The first two stages were very nice and everyone was fairly spread out. Once we hit the Grind, my legs were starting to fatigue and we encountered all the other Grinders who were not racing. I struggled to get my heart to 175bpm; it averaged 165bmp instead, with a time of 53 minutes for this section as the traffic kept me at a good pace. At the end of each stage I felt really good and very happy with how much I was able to push and keep going.
Going up the last portion from the top of the Grind, around the chalet, and up to the top of the mountain were the toughest parts. We were encased in clouds and not able to see more than 10 feet in front of us. My mind wanted to run this portion, but as many experienced trail runners before me have said, “you will be walking steeper sections,” which I did.
Looking at my watch as I scurried around the pylon to make my way down, I saw that I was on pace for my goal. Knowing that it wasn’t too far to go, I picked up the speed and pushed myself until the end.
Near the Capilano Dam, someone said, “Pain is only temporary.” I responded with, “Victory is a lifetime.” It feels great to have completed something as strenuous as the Seek the Peak in a time of 2:24 hours. If I had not shifted my goal, I would have thought my time was awful and not experienced the joy that this race offered.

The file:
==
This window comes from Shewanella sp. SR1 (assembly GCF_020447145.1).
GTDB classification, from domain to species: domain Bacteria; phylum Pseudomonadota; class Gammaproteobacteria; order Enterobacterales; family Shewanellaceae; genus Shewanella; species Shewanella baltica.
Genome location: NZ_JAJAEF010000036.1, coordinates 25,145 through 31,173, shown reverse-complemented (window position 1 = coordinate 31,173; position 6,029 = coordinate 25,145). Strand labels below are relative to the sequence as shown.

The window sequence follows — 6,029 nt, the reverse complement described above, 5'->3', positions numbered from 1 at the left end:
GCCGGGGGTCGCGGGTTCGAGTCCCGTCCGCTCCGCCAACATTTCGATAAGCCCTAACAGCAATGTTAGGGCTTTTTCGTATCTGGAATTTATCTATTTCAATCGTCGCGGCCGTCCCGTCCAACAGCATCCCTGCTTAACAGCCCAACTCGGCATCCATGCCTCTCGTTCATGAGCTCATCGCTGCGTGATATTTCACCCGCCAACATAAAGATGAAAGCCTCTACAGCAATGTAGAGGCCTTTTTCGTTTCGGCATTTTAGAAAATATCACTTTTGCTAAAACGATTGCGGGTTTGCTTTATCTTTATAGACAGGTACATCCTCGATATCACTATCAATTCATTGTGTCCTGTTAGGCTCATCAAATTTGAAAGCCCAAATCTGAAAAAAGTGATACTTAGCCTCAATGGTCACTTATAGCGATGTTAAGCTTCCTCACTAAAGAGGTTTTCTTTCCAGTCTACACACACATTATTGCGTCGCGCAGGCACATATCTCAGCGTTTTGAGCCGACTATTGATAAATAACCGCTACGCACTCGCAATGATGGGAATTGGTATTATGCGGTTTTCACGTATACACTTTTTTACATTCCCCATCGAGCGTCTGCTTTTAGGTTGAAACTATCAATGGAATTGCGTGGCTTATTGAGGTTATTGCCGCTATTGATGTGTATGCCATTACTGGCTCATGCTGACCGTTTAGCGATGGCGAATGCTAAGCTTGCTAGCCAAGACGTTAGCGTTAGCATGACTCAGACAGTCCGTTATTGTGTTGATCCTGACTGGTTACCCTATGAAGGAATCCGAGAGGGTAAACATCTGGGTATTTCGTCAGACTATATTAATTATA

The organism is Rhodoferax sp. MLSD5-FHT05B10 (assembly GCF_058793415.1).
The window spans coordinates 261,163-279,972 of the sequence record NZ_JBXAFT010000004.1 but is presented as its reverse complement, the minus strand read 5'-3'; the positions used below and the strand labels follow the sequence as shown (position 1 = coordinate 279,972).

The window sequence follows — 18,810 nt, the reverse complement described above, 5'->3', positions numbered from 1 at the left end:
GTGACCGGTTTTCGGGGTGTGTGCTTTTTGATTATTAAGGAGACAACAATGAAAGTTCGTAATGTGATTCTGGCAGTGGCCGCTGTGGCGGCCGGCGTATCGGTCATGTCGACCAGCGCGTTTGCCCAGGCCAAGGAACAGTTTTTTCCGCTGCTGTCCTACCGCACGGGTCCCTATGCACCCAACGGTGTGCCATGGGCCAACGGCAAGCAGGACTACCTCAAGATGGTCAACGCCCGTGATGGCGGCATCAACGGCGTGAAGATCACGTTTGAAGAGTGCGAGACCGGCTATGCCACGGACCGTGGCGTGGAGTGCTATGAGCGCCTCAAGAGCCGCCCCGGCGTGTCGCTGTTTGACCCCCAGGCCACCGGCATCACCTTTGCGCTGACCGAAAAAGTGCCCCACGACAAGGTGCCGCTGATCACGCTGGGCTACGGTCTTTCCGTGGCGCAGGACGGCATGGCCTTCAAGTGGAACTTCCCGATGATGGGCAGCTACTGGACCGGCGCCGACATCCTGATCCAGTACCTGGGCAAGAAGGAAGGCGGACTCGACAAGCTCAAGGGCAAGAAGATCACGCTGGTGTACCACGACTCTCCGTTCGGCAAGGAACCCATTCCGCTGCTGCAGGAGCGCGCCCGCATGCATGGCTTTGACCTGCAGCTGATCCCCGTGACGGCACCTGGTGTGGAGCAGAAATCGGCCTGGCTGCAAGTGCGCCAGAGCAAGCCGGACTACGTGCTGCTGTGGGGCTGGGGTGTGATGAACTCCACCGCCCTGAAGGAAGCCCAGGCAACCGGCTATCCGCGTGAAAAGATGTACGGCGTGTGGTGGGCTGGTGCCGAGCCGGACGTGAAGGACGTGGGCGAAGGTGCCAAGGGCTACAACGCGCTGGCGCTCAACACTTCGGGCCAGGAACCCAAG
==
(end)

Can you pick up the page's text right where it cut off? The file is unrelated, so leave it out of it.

The gap would have been 30 minutes, and looking at it as a percentage, it still would be 80% which, in university, is a very good grade.
So what if you don’t reach your goal? Are you going to be unhappy and morose? Instead, think about how much progress you did make towards it and what lessons you learned. I stared from not being able to run for more than 10 minutes without stopping, to running 16km UPHILL non-stop.
Ideal – Actual 1 (start) – Actual 2 (end) = Gap (1). Ideal is perfection which we never reach. How often do you live in the gap instead of celebrating getting to Actual 2 knowing that you put your in your best effort? Time to take this new philosophy into my business goals. Stop measuring yourself against an ideal and perfection.